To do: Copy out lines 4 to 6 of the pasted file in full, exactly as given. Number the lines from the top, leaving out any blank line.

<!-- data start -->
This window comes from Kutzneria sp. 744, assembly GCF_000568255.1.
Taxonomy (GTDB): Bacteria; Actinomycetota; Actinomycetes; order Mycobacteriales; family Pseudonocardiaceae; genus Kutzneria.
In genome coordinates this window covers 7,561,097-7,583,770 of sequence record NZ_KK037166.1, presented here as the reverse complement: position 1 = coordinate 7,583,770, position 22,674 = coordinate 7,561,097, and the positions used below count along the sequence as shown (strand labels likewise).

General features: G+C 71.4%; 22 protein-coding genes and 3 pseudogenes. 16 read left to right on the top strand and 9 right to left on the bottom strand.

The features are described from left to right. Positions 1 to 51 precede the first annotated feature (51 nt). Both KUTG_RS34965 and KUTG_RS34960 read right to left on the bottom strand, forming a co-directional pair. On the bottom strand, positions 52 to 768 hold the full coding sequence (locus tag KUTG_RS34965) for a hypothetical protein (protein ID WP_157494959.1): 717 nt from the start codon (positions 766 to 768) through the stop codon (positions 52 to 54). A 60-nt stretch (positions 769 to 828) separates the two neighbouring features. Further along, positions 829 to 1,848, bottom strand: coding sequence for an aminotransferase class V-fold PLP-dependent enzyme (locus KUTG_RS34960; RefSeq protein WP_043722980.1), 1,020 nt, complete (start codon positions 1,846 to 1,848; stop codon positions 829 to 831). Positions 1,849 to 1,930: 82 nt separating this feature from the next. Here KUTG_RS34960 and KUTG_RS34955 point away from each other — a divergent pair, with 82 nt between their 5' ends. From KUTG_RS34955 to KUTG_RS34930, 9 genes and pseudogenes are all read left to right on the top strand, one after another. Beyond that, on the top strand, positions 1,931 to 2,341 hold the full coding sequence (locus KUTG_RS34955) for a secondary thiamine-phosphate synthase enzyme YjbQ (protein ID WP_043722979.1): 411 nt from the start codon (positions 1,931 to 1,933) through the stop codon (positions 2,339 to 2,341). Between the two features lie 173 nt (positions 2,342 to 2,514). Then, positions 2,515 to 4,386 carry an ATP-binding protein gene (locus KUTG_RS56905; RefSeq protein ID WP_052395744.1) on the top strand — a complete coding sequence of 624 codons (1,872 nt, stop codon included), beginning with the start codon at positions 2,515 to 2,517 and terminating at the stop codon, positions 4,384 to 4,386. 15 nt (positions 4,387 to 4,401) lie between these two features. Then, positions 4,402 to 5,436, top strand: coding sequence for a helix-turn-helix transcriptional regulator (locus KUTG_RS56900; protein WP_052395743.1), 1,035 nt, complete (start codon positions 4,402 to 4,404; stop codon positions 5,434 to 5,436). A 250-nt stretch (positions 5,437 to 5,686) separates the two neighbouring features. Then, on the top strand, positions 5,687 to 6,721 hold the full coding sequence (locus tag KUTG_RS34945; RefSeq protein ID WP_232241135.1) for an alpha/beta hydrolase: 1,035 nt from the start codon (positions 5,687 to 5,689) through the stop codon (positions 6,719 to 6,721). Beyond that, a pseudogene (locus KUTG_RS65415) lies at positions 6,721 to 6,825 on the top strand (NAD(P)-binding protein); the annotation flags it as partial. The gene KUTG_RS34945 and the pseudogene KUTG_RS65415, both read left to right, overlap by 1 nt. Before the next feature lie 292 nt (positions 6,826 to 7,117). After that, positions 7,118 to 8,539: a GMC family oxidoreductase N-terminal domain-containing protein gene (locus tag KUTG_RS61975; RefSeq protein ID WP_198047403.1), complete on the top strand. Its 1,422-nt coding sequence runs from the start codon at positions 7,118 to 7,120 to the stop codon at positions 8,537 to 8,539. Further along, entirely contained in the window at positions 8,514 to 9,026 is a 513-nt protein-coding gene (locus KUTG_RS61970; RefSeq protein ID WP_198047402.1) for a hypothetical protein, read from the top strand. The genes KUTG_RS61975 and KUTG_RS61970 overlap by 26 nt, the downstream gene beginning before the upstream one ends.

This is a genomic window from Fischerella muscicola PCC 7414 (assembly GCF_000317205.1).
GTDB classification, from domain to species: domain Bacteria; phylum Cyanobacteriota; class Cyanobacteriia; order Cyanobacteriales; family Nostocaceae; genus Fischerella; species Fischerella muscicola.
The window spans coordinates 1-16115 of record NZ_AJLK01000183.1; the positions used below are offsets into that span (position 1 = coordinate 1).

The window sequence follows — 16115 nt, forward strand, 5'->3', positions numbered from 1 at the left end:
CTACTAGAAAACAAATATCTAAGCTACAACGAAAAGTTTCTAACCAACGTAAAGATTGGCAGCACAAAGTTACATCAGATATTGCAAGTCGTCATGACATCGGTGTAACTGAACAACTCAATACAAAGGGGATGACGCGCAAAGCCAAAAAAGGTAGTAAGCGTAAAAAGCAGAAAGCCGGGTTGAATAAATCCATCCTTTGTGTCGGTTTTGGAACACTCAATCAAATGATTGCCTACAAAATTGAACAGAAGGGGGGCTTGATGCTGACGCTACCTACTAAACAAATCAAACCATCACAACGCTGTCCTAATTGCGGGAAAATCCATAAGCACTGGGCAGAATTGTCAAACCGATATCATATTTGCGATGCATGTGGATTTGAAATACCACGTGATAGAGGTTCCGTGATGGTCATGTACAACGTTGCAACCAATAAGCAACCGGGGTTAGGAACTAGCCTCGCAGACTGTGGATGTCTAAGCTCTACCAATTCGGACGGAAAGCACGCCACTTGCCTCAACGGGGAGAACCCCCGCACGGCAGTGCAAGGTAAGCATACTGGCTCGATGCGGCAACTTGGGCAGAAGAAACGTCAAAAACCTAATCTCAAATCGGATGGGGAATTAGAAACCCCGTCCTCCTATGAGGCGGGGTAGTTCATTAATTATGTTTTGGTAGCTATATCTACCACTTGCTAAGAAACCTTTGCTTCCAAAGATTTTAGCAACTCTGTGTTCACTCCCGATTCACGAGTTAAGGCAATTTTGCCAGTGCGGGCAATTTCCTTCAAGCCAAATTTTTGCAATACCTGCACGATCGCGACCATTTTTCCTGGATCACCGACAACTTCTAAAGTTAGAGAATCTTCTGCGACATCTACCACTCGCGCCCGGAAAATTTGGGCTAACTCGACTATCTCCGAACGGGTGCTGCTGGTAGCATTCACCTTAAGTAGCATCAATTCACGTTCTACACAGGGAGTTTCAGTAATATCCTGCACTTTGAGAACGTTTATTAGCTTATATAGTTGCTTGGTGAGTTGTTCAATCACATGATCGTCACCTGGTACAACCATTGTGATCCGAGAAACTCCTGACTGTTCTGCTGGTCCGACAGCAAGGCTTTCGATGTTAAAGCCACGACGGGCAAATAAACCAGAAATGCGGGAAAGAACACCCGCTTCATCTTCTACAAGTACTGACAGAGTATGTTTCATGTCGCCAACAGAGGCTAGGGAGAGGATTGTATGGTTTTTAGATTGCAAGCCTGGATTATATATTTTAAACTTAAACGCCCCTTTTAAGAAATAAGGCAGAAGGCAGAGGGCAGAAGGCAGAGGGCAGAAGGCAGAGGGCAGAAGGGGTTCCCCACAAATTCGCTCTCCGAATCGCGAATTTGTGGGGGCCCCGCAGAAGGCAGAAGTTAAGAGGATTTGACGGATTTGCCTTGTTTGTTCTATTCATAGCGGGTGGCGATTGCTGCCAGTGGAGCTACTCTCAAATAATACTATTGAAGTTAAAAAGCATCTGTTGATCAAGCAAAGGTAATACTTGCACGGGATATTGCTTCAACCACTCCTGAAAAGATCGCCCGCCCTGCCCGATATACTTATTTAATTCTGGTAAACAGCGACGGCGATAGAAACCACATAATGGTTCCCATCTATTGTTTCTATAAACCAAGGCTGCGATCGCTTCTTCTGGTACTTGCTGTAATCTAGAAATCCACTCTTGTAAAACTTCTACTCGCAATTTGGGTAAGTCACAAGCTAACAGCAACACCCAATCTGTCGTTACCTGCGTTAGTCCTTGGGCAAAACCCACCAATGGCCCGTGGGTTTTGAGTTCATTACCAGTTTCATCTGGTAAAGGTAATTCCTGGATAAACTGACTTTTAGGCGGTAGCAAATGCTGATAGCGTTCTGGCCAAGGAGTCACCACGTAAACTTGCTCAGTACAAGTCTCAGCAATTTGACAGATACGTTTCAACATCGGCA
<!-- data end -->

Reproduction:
General features: G+C 71.4%; 22 protein-coding genes and 3 pseudogenes. 16 read left to right on the top strand and 9 right to left on the bottom strand.

The features are described from left to right. Positions 1 to 51 precede the first annotated feature (51 nt). Both KUTG_RS34965 and KUTG_RS34960 read right to left on the bottom strand, forming a co-directional pair. On the bottom strand, positions 52 to 768 hold the full coding sequence (locus tag KUTG_RS34965) for a hypothetical protein (protein ID WP_157494959.1): 717 nt from the start codon (positions 766 to 768) through the stop codon (positions 52 to 54). A 60-nt stretch (positions 769 to 828) separates the two neighbouring features. Further along, positions 829 to 1,848, bottom strand: coding sequence for an aminotransferase class V-fold PLP-dependent enzyme (locus KUTG_RS34960; RefSeq protein WP_043722980.1), 1,020 nt, complete (start codon positions 1,846 to 1,848; stop codon positions 829 to 831). Positions 1,849 to 1,930: 82 nt separating this feature from the next. Here KUTG_RS34960 and KUTG_RS34955 point away from each other — a divergent pair, with 82 nt between their 5' ends. From KUTG_RS34955 to KUTG_RS34930, 9 genes and pseudogenes are all read left to right on the top strand, one after another. Beyond that, on the top strand, positions 1,931 to 2,341 hold the full coding sequence (locus KUTG_RS34955) for a secondary thiamine-phosphate synthase enzyme YjbQ (protein ID WP_043722979.1): 411 nt from the start codon (positions 1,931 to 1,933) through the stop codon (positions 2,339 to 2,341). Between the two features lie 173 nt (positions 2,342 to 2,514). Then, positions 2,515 to 4,386 carry an ATP-binding protein gene (locus KUTG_RS56905; RefSeq protein ID WP_052395744.1) on the top strand — a complete coding sequence of 624 codons (1,872 nt, stop codon included), beginning with the start codon at positions 2,515 to 2,517 and terminating at the stop codon, positions 4,384 to 4,386. 15 nt (positions 4,387 to 4,401) lie between these two features. Then, positions 4,402 to 5,436, top strand: coding sequence for a helix-turn-helix transcriptional regulator (locus KUTG_RS56900; protein WP_052395743.1), 1,035 nt, complete (start codon positions 4,402 to 4,404; stop codon positions 5,434 to 5,436). A 250-nt stretch (positions 5,437 to 5,686) separates the two neighbouring features. Then, on the top strand, positions 5,687 to 6,721 hold the full coding sequence (locus tag KUTG_RS34945; RefSeq protein ID WP_232241135.1) for an alpha/beta hydrolase: 1,035 nt from the start codon (positions 5,687 to 5,689) through the stop codon (positions 6,719 to 6,721). Beyond that, a pseudogene (locus KUTG_RS65415) lies at positions 6,721 to 6,825 on the top strand (NAD(P)-binding protein); the annotation flags it as partial. The gene KUTG_RS34945 and the pseudogene KUTG_RS65415, both read left to right, overlap by 1 nt. Before the next feature lie 292 nt (positions 6,826 to 7,117). After that, positions 7,118 to 8,539: a GMC family oxidoreductase N-terminal domain-containing protein gene (locus tag KUTG_RS61975; RefSeq protein ID WP_198047403.1), complete on the top strand. Its 1,422-nt coding sequence runs from the start codon at positions 7,118 to 7,120 to the stop codon at positions 8,537 to 8,539. Further along, entirely contained in the window at positions 8,514 to 9,026 is a 513-nt protein-coding gene (locus KUTG_RS61970; RefSeq protein ID WP_198047402.1) for a hypothetical protein, read from the top strand. The genes KUTG_RS61975 and KUTG_RS61970 overlap by 26 nt, the downstream gene beginning before the upstream one ends.

This is a genomic window from Fischerella muscicola PCC 7414 (assembly GCF_000317205.1).